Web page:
Read: Church to Home Conversion on Bonney Avenue Hits the Market

Today, the historic building serves as Carolyn Hauff Boarding House, a boarding house for Clayfield College students, giving the structure a new chapter whilst preserving its legacy. 

Matron Aitkin’s vision resulted in a hospital that rose above challenges and adapted to meet the needs of its patients. The enduring legacy of Turrawan Private Hospital remains a proud part of Clayfield’s living history.

Published 3-October-2023

Rafa Nadal Tour Nationals Champ From Clayfield College Spain Stint

Clayfield College student Ivy Lauder has just returned from her two-week stint at the Rafa Nadal Academy in Spain, as part of her winning the national finals of the 2021/22 Rafa Nadal Tour tournament. 

Ivy Lauder has recently returned from the Rafa Nadal Academy in Spain as part of her winning at the Tournament’s Australian Masters Invitational for Girls 12/u event 2021/22 season held from 11 to 15 January 2022. She won against Zali Illitch in the final event (3-6, 4-6) with Scarlett Dattoli and Brooke Komorowski, taking third and fourth place, respectively.

Clayfield College Year-8 student, Ivy Lauder
Photo credit: Facebook / Clayfield College

Rafa_Nadal Tour is a nine-state premier event for juniors in the 12/u and 14/u held from April 2022 to January 2023. It is a junior tennis circuit that was launched in Spain in 2014 and has been running in Australia since 2019 in collaboration with the 22-time Grand Slam winner, Rafael Nadal.

The Rafa Nadal Tour focuses on sport and education, particularly the importance of sportsmanship, commitment, humility and resilience (updated fundamental values for 2022/23). With the Australian Tour, each state and territory event runs a Junior Gold Tournament. 

The four winners from each 12/u and 14/u singles event and the four selected winners of the Trophy of Values progress to the end-of-circuit Australian Masters event. The Trophy Values are awarded to players who have shown on- and off-court positive attitudes and behaviour, and who live the Values of the Rafa Nadal Tour.

A maximum of 16 players are invited to compete in each of the 12/u and 14/u boys and girls Masters event. At stake were Rafa and Rafa Nadal Academy prizes including flights to Spain and two free weeks of training in Mallorca, Spain.

Strong Demand Prompts Clayfield College To Take In More Students

‘Strong enrolment demand’ from local families has led Brisbane independent school Clayfield College to add an extra class in each Year level from Prep to Year 5, starting 2023.

Read: Clayfield Baptist Church: How Fellowship in A Small, Wooden House Became a 170-year-old Mission

College Principal, Dr. Andrew Cousins, said they already have families on waiting lists for these Years, and with continued strong enquiry levels and demand for their tours, they felt it was the right time to announce the increase and allow families time to plan their educational arrangements for 2023.

The additional classes are just among the big changes coming to the college, after it announced plans to transition as fully co-educational (Pre-Prep to Year 12).

coed schools bne

At present, Clayfield College is co-educational from Pre-Prep to Year 6, and girls only from Years 7 to 12.

Boys will be added to the Secondary School one cohort at a time until the College is fully co-educational in 2027.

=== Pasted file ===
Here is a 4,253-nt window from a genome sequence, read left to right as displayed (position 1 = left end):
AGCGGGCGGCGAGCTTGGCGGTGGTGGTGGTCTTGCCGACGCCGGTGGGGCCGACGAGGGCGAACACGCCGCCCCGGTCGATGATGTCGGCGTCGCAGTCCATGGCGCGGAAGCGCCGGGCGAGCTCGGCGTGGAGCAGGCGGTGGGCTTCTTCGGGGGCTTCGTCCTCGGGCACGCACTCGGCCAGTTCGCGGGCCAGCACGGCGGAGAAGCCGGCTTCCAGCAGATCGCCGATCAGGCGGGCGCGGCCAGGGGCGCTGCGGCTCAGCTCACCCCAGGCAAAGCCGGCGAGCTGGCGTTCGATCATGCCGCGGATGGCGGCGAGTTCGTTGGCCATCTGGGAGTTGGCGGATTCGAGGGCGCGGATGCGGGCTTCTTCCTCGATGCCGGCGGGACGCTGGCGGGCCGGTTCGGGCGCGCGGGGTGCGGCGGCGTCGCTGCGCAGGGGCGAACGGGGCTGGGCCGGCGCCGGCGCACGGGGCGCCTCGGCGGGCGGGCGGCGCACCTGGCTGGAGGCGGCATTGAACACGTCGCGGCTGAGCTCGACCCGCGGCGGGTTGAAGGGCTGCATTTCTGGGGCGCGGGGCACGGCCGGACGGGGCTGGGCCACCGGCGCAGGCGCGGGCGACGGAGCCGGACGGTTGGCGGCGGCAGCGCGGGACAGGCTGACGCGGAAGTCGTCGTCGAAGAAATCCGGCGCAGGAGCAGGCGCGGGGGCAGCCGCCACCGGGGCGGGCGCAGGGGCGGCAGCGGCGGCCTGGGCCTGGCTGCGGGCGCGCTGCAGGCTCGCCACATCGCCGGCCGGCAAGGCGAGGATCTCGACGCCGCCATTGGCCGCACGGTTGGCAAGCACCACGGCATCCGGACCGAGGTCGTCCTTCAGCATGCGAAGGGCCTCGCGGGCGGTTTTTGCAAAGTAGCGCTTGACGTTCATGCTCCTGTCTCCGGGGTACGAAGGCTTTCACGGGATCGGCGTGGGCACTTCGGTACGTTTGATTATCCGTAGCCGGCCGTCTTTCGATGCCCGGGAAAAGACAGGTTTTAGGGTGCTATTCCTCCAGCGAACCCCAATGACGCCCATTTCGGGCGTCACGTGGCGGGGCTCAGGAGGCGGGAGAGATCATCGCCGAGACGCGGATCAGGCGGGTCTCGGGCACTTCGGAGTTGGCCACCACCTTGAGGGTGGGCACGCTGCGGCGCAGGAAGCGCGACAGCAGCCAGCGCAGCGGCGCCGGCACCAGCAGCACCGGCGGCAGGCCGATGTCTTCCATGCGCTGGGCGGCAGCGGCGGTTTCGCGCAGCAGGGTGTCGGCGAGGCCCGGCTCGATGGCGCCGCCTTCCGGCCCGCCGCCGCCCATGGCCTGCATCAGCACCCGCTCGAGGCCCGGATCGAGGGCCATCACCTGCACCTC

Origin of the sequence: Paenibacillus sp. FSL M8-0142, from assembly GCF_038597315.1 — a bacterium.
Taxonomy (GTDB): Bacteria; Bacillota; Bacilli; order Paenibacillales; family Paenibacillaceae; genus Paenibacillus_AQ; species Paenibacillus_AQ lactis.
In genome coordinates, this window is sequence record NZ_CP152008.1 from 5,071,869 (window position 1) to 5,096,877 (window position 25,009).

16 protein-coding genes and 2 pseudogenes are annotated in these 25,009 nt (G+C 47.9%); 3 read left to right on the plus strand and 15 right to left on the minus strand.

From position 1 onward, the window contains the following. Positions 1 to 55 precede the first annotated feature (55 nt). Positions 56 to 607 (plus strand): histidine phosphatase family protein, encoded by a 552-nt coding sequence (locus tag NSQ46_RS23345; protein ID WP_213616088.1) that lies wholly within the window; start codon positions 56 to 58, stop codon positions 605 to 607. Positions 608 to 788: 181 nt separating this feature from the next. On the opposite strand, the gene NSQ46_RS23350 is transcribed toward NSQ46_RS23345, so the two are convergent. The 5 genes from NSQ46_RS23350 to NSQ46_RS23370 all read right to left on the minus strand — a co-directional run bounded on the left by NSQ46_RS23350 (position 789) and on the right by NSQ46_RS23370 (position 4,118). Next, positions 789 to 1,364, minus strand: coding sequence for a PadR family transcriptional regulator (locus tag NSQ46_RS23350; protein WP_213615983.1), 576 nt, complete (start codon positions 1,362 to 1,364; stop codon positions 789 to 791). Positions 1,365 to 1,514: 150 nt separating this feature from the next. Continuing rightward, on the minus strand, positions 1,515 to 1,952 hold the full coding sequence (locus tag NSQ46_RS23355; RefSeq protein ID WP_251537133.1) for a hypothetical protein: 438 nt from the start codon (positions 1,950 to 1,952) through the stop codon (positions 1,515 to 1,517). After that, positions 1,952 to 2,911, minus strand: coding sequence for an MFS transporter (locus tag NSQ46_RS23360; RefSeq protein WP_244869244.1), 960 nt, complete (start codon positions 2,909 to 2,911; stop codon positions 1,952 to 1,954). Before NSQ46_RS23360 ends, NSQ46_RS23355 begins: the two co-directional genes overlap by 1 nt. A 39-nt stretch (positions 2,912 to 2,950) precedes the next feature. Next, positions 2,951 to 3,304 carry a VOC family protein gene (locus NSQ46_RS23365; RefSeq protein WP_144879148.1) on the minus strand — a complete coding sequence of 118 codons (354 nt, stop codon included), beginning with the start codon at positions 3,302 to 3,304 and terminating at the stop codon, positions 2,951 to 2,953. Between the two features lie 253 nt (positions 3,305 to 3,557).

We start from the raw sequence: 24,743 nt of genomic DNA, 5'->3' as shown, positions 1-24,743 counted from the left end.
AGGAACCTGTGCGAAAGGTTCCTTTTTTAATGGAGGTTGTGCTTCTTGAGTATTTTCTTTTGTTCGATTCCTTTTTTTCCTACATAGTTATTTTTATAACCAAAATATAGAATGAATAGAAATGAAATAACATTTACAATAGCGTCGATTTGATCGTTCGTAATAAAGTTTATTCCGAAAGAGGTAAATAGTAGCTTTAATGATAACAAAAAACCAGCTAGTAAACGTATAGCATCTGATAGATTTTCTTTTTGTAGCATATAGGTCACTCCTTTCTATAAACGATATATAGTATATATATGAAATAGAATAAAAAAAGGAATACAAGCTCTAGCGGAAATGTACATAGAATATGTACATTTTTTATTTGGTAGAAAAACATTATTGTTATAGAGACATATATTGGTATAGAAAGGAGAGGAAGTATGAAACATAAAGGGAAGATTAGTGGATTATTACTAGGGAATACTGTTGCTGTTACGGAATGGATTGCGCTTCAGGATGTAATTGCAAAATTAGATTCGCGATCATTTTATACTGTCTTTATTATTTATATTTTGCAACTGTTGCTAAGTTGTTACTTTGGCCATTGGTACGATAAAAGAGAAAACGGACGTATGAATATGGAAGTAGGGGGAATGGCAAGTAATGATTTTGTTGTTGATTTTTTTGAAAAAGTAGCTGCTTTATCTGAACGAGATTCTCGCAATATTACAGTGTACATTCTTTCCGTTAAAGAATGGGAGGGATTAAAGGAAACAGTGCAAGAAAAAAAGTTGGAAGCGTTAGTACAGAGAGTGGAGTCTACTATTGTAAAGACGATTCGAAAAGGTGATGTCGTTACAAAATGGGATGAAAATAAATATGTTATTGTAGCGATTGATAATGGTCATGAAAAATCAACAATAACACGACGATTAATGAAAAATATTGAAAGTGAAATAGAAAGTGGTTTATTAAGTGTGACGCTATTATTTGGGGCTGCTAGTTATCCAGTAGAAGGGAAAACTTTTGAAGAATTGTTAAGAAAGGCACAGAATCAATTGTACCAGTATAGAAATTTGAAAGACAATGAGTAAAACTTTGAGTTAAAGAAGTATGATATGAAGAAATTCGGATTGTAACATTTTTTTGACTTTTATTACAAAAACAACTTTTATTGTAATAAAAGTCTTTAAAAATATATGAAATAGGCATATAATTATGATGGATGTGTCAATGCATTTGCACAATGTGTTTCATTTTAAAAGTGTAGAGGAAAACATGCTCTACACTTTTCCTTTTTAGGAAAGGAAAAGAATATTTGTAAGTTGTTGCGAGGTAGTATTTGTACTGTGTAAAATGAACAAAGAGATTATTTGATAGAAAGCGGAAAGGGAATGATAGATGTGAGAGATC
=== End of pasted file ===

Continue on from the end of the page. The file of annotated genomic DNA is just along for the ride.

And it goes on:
The transition will be done using the Parallel Learning Model, which combines the advantages of single sex and co-educational education.

The learning model promises the “best of both worlds” because it allows for gender-specific teaching when it matters most, with all the social benefits of a co-educational campus.

clayfield school
Photo credit:

“For some years and across multiple surveys and feedback forums, parents have asked the College to become fully co-educational because it would better suit their families,” the school stated in its website.

From 2023, Year 7 students will begin single-sex learning streams, continuing through Years 8 and 9. In Year 10, students come together for selected classes and then benefit from fully co-educational classes in Years 11 and 12.

“Families are appreciating the opportunity for a co-educational offering at one of Brisbane’s finest schools, and with an enviable heritage and a bright, innovative future, Clayfield is well placed to truly offer an exceptional educational experience,” Dr. Cousins said.

To learn more about Clayfield College’s new education option, visit

Clayfield: Revisiting the Historical Places That Made This Suburb Great

Let’s revisit the historical places and heritage landmarks that have helped Clayfield evolve from a mid-19th century settlement to the highly desirable suburb we know today.

Clayfield: What’s in a Name?

The suburb’s name was derived from the “clay fields” in the mining town of Albion, where large deposits of clay were transported to Hendra and the neighbouring suburbs for brickmaking. This industry was vital to the growth of the settlements in the north. 

With settlements dating back to the mid-1870s, the Clayfield community started with the opening of a Baptist church catering to Clayfield and Hendra.

From the 1870s to 1901, allotments of subdivisions and estates were advertised and auctioned off with Clayfield turning into a locale with heaps of large residences rivaling that of homes in Hamilton and Ascot, where the old rich also settled. 

Clayfield’s appeal was underpinned by its elevation and accessibility to the racecourse and central Brisbane.

North Coast Railway

Stages in the evolution of Clayfield were marked by houses or structures that reflected the suburb’s progress and development. One of the developments that greatly influenced the placement of houses in 19th-century Clayfield was the North Coast Railway.